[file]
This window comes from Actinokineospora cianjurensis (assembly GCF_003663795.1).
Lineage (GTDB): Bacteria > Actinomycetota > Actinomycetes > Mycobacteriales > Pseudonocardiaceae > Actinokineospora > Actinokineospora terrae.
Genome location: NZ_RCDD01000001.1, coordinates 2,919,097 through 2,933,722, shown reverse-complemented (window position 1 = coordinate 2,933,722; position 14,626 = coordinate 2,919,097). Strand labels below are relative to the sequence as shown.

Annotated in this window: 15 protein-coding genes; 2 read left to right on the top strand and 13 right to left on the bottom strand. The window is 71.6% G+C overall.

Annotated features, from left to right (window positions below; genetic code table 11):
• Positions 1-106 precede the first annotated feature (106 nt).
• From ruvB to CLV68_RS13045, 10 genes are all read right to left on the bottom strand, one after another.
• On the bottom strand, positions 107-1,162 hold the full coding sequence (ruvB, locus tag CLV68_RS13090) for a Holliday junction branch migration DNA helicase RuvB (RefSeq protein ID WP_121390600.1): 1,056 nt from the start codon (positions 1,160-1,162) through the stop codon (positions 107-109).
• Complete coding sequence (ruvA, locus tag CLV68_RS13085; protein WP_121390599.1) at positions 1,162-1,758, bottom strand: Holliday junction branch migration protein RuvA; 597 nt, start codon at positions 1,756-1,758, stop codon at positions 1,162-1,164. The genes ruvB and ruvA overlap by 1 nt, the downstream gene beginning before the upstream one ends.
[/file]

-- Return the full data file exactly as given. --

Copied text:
This window comes from Actinokineospora cianjurensis (assembly GCF_003663795.1).
Lineage (GTDB): Bacteria > Actinomycetota > Actinomycetes > Mycobacteriales > Pseudonocardiaceae > Actinokineospora > Actinokineospora terrae.
Genome location: NZ_RCDD01000001.1, coordinates 2,919,097 through 2,933,722, shown reverse-complemented (window position 1 = coordinate 2,933,722; position 14,626 = coordinate 2,919,097). Strand labels below are relative to the sequence as shown.

Annotated in this window: 15 protein-coding genes; 2 read left to right on the top strand and 13 right to left on the bottom strand. The window is 71.6% G+C overall.

Annotated features, from left to right (window positions below; genetic code table 11):
• Positions 1-106 precede the first annotated feature (106 nt).
• From ruvB to CLV68_RS13045, 10 genes are all read right to left on the bottom strand, one after another.
• On the bottom strand, positions 107-1,162 hold the full coding sequence (ruvB, locus tag CLV68_RS13090) for a Holliday junction branch migration DNA helicase RuvB (RefSeq protein ID WP_121390600.1): 1,056 nt from the start codon (positions 1,160-1,162) through the stop codon (positions 107-109).
• Complete coding sequence (ruvA, locus tag CLV68_RS13085; protein WP_121390599.1) at positions 1,162-1,758, bottom strand: Holliday junction branch migration protein RuvA; 597 nt, start codon at positions 1,756-1,758, stop codon at positions 1,162-1,164. The genes ruvB and ruvA overlap by 1 nt, the downstream gene beginning before the upstream one ends.